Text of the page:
Both sides in the NBA's labor stalemate - 146 days old, and counting - are in talks now to reach an agreement on the current litigation, which they hope will allow for the NBA to resume games being played as early as Christmas, two league sources confirmed Wednesday night.
Yahoo! Sports was the first to report that both sides had resumed talks on Wednesday, talks that reportedly do not include union president Derek Fisher.
One source described this being "a longshot" that enough progress will be made for players to be back on the court by Christmas.
But another source added, "getting them to talk is a start. You can't begin to talk about games played, if you don't resume having some type of dialogue and conversations with one another."
After turning down the NBA's last proposal, the NBA Players Association filed a "Disclaimer of Interest" last week, which officially dissolved the union and opened the door for anti-trust lawsuits.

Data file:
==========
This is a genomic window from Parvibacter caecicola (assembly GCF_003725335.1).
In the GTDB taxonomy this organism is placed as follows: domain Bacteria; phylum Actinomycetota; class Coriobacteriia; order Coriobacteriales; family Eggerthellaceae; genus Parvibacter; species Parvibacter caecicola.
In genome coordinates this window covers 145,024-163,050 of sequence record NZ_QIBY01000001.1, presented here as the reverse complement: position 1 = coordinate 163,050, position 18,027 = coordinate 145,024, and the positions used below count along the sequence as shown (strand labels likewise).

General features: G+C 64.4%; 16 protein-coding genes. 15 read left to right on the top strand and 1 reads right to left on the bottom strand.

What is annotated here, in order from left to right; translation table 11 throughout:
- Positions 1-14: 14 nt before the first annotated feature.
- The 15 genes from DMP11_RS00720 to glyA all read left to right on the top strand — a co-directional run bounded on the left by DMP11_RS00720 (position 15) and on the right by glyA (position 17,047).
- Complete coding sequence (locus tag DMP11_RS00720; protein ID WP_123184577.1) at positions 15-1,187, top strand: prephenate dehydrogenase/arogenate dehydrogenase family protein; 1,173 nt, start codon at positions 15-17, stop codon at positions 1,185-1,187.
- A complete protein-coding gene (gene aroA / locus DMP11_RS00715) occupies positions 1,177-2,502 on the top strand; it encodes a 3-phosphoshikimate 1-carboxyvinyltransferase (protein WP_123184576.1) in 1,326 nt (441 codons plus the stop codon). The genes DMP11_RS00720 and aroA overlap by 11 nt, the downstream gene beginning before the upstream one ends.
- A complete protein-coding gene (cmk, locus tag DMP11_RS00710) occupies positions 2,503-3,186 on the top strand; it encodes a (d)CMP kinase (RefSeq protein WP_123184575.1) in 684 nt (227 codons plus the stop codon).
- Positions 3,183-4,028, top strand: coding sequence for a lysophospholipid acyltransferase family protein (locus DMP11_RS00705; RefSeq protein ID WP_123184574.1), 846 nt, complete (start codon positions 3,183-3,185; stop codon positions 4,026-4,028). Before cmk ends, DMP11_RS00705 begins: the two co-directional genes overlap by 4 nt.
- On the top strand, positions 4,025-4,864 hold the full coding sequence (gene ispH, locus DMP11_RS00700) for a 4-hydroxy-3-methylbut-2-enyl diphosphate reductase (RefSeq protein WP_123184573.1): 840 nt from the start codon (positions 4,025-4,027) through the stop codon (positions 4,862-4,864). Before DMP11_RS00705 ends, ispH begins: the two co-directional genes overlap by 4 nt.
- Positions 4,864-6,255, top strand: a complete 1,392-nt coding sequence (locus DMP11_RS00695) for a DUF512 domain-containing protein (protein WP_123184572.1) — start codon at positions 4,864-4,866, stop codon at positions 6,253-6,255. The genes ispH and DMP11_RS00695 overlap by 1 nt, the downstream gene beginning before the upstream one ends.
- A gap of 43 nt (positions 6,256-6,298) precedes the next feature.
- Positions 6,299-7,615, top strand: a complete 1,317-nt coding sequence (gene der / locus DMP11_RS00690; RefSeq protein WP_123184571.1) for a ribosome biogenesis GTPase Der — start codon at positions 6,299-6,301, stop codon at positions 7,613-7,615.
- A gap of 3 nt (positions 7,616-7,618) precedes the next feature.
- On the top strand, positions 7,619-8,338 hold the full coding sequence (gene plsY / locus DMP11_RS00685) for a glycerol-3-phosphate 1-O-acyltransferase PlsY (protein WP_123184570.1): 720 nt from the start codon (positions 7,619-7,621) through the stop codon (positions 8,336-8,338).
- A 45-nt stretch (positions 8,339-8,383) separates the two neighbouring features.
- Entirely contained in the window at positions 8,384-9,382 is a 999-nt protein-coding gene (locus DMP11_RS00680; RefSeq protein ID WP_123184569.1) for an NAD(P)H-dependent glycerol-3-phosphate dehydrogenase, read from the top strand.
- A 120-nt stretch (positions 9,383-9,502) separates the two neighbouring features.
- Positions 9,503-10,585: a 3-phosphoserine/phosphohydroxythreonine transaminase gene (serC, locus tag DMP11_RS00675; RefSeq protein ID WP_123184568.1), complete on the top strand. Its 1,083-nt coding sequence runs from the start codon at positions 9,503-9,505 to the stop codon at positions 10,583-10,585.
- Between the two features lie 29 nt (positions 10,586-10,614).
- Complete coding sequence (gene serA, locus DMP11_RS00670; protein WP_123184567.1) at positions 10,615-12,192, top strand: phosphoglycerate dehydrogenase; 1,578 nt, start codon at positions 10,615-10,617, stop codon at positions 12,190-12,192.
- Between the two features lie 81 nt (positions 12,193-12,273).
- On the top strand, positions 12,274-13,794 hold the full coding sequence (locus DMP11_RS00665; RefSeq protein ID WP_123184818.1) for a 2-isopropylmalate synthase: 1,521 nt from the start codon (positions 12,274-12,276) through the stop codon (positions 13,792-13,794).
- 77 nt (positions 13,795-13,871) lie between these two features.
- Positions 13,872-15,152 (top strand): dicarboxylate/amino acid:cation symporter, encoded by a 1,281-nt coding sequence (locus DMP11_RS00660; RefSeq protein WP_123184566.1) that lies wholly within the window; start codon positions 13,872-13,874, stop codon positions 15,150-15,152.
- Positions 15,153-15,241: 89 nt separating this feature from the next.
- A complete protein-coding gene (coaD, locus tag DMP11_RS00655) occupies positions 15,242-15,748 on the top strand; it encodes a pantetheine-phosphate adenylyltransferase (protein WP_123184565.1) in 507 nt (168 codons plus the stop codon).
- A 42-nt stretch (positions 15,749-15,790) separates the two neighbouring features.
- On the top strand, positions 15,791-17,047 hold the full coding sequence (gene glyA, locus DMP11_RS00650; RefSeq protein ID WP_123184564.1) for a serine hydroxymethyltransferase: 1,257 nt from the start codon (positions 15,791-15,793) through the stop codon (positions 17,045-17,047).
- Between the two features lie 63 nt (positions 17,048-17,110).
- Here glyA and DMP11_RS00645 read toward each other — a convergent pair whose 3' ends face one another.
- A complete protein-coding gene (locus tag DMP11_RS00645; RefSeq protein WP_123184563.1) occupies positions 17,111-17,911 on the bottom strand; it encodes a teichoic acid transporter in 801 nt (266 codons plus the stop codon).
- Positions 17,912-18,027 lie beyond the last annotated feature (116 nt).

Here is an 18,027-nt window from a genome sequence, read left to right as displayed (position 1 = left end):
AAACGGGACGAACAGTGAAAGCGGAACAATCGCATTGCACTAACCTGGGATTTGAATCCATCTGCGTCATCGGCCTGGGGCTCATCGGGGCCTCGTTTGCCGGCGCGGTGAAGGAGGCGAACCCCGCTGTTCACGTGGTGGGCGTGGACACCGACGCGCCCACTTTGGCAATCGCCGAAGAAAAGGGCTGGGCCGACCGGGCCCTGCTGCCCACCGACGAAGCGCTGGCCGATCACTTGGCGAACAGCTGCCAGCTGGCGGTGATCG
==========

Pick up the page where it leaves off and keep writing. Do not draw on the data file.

That would explain to some degree why the presence of Fisher in these conversations, are not needed.
The players, whose counsel now includes David Boies, soon filed lawsuits against the NBA in Northern California and Minnesota.
The complaint filed in California has been withdrawn.
"The likelihood was we'd get a faster result in Minnesota than California," Boies told reporters. "I think the result would be the same."
The league's attorneys, as you might expect, have a different take on the change in venue.
"This is consistent with Mr. Boies' inappropriate shopping for a forum that he can only hope will be friendlier to his baseless legal claims," said Rick Buchanan, NBA executive vice-president and general counsel.
According to the New York Times, the league wants to do a 66-game season if a deal can be struck to save Christmas Day games. At least a month is needed for games to be played, once a deal is agreed upon. During that 30-day period, teams will go through a shortened free agency period, training camp and preseason schedule.